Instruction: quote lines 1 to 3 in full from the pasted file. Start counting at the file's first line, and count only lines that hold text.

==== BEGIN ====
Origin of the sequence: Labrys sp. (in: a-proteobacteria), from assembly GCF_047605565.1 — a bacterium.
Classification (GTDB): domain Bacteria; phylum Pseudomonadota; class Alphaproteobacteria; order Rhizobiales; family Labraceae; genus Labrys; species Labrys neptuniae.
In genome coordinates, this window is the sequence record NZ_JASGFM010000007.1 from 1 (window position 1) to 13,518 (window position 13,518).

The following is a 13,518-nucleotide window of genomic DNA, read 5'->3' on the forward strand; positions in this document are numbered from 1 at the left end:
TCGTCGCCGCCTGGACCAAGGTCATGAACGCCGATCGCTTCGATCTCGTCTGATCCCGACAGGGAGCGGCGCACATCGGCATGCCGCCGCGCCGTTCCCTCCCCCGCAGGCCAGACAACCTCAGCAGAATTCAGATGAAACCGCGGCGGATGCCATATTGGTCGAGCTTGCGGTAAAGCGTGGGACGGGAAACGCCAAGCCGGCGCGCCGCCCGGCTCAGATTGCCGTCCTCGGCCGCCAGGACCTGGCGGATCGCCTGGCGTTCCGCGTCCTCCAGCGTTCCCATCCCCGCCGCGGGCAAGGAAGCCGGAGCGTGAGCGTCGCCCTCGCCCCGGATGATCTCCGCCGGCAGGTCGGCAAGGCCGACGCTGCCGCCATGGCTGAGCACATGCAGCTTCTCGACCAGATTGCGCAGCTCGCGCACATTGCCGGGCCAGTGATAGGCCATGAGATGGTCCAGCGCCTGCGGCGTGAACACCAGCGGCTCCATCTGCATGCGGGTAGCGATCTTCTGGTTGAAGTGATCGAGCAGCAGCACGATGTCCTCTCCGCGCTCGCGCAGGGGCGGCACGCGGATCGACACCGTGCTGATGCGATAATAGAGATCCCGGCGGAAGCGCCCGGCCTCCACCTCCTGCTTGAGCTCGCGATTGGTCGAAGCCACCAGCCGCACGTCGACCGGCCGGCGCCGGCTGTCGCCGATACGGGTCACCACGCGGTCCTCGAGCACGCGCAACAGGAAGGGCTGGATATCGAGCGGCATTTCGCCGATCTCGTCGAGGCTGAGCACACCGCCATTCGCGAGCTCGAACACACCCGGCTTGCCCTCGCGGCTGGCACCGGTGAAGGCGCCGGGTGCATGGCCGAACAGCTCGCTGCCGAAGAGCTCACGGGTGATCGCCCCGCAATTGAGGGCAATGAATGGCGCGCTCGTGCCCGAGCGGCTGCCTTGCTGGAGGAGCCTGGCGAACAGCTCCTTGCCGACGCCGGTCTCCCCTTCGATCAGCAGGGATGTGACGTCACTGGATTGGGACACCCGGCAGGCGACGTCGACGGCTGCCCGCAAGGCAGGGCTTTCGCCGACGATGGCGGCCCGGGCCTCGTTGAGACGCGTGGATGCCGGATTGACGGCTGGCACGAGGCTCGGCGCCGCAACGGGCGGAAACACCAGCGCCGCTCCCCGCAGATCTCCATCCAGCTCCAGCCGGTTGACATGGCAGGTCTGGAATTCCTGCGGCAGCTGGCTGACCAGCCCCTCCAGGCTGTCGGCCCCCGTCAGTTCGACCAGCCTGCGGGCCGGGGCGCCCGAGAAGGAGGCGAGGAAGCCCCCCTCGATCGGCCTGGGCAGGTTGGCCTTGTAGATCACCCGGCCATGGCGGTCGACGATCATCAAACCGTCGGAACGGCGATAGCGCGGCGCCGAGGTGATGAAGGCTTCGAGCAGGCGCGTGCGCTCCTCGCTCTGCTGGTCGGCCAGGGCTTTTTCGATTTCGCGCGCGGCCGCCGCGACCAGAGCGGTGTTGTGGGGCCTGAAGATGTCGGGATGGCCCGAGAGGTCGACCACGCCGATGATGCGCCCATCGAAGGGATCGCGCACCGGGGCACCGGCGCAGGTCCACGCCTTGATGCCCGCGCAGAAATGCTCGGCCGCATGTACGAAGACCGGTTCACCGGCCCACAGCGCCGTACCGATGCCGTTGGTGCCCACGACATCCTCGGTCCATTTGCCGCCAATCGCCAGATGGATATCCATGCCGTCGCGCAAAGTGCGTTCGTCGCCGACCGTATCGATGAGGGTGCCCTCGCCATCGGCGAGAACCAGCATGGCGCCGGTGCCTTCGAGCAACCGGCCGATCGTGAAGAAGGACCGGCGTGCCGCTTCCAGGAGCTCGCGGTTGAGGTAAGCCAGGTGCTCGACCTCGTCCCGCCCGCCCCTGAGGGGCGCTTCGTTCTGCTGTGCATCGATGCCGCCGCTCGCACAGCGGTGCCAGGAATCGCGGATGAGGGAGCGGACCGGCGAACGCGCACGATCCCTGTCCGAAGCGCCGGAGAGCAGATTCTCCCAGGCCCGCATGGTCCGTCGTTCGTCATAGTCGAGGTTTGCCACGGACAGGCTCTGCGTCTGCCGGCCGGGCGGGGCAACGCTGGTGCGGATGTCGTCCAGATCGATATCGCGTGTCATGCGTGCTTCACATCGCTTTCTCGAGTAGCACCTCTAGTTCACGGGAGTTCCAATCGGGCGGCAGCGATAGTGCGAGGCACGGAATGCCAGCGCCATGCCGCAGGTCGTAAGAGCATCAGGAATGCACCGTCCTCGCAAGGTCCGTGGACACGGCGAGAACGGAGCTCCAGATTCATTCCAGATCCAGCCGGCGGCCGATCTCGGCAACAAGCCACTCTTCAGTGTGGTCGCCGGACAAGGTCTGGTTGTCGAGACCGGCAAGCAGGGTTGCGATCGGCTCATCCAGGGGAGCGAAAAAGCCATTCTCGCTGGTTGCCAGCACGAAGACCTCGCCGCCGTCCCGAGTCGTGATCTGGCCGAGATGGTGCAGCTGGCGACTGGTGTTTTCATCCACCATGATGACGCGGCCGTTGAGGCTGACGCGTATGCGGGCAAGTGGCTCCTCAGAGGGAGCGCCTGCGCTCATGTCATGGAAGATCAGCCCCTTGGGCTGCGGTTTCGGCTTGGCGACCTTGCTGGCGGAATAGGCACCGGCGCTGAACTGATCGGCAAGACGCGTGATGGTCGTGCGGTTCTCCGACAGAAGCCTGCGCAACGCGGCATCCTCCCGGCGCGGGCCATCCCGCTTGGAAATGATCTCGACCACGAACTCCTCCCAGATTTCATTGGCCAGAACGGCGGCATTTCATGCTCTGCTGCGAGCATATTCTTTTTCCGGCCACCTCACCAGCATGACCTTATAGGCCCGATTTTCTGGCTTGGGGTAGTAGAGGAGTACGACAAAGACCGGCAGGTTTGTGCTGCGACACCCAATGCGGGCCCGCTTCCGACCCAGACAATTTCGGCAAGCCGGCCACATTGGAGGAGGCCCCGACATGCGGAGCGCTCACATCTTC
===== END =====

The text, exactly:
Origin of the sequence: Labrys sp. (in: a-proteobacteria), from assembly GCF_047605565.1 — a bacterium.
Classification (GTDB): domain Bacteria; phylum Pseudomonadota; class Alphaproteobacteria; order Rhizobiales; family Labraceae; genus Labrys; species Labrys neptuniae.
In genome coordinates, this window is the sequence record NZ_JASGFM010000007.1 from 1 (window position 1) to 13,518 (window position 13,518).